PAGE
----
Beyond that, the authors’ depiction of the exclusive and ostentatious nature of Harvard’s final clubs underscores the well-understood but oft-unspoken truth that privilege begets privilege — at Harvard and beyond. Indeed, on Harvard’s grounds, old friends from prestigious private high schools are seamlessly absorbed into the network, with established final club members sliding letters under the doors of well-connected freshmen. But the connections don’t end there; instead, as the NBER paper highlights, final clubs have historically served to line their members up with jobs in well-respected and high-paying companies. Such realities offer proof of the speculation that the networks final clubs bestow upon their members exist in a different stratosphere than that of the regular Harvard network. Troublingly, they also offer a testament to the mode through which the elite so often serve to exclusively fortify and uplift their own.
These realities become even more perturbing when compounded with the fundamental truth that Harvard students from non-privileged backgrounds struggle to access the basic advantages enjoyed by those groomed for elite status at Harvard. Even the word “networking” — whose inviting connotations imply that any individual can make new connections and thrive — is unintuitive for students who did not grow up in communities where networking is a well-established concept. From the outset, Harvard isn’t experienced equally, a reality cemented even before we all arrive here together.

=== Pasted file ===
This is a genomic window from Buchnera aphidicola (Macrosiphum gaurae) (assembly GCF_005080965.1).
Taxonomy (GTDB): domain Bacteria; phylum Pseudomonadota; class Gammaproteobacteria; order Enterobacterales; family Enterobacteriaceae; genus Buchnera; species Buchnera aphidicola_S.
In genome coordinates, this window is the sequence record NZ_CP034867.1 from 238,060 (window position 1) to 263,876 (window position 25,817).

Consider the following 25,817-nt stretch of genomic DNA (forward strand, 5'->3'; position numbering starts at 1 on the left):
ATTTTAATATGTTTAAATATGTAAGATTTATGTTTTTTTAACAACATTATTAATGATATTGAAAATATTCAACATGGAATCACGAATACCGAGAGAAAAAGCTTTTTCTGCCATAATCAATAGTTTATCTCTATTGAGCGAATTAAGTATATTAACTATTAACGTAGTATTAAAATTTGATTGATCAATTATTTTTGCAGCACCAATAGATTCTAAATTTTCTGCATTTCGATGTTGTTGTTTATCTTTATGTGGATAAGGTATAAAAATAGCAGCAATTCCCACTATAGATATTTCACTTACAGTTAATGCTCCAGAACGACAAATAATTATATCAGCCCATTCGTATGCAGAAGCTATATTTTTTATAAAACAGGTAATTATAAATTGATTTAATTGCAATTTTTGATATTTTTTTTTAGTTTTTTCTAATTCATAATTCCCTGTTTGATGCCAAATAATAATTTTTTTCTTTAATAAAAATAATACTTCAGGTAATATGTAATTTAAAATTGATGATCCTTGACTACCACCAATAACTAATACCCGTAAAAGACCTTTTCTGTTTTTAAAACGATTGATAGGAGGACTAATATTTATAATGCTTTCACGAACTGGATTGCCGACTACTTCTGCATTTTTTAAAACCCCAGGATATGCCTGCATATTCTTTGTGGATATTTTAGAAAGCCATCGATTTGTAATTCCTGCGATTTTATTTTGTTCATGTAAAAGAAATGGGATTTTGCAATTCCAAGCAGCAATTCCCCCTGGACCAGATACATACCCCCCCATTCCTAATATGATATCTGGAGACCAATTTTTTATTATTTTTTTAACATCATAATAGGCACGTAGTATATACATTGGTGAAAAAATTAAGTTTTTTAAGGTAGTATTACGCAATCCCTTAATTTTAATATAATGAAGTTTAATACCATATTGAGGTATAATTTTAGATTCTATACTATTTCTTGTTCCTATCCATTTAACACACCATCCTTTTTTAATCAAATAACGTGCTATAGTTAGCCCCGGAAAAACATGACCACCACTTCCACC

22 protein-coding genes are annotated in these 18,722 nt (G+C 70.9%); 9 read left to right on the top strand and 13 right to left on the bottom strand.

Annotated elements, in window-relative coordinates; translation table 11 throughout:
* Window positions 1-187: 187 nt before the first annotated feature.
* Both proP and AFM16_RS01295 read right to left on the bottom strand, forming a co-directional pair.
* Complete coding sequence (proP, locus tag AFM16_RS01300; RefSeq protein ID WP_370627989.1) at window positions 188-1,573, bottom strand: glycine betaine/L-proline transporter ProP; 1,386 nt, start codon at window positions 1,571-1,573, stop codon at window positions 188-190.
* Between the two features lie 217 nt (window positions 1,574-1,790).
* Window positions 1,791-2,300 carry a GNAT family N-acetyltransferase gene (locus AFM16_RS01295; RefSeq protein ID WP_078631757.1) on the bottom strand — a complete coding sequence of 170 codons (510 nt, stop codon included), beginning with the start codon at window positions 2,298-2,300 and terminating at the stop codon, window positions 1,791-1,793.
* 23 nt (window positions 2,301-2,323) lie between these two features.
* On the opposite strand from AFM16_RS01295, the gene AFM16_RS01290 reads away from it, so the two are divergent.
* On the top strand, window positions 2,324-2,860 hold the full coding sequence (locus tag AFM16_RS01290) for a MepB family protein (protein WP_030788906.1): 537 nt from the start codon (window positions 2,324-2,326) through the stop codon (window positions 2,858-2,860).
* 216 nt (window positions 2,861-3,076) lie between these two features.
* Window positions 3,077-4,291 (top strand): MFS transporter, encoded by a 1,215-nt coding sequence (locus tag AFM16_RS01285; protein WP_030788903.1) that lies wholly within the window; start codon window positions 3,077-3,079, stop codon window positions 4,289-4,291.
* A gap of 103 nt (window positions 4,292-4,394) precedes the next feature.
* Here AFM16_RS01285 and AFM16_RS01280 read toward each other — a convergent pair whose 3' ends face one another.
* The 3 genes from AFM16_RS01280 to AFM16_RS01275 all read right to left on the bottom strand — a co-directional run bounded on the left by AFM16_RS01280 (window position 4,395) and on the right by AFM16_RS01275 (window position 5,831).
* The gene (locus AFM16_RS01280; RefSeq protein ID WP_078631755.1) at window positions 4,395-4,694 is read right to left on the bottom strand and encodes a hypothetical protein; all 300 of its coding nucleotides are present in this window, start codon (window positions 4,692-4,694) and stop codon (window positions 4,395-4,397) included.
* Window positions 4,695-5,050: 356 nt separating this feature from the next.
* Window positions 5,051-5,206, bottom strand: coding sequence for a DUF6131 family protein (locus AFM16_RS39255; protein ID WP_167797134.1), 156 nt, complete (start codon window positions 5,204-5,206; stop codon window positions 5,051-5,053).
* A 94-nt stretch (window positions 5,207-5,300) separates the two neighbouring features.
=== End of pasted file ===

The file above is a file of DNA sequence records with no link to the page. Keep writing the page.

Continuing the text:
Still, Harvard markets itself as an instrument of social mobility: a ladder that propels students to higher status post-college lives. To move forward productively, we must begin to interrogate such falsities; to be honest about how stratifications of wealth and class affect students’ capacity to wield the Harvard experience as a tool for social ascension; and to ultimately explore the modes through which we can level the playing field at Harvard.
Such explorations are by no means simple. Many of the University's related efforts, including past attempts to sanction exclusive social clubs, have plainly failed in the past. We must carefully probe the disparities experienced by students of diverse backgrounds, thoughtfully reckon with the inequities that continue to pervade our campus, and tirelessly seek new and creative ways to bridge the gaps between students with varying gradations of privilege.
Finally, we also find ourselves deeply concerned by the single measure of success — a high-paying career and a place among the elite of the elite — sold by exclusive final clubs and in some ways, bought into by this study. As a board, we disagree with the notion that a Harvard education must be geared towards the final goal of accumulating money and power.
Harvard was an old boys’ club in the 20th century, and this truth prevails today. Viewing our university as a subject of research rather than the institution producing research, for a change, may be the first step in making this club less exclusive.
This staff editorial solely represents the majority view of The Crimson Editorial Board. It is the product of discussions at regular Editorial Board meetings. In order to ensure the impartiality of our journalism, Crimson editors who choose to opine and vote at these meetings are not involved in the reporting of articles on similar topics.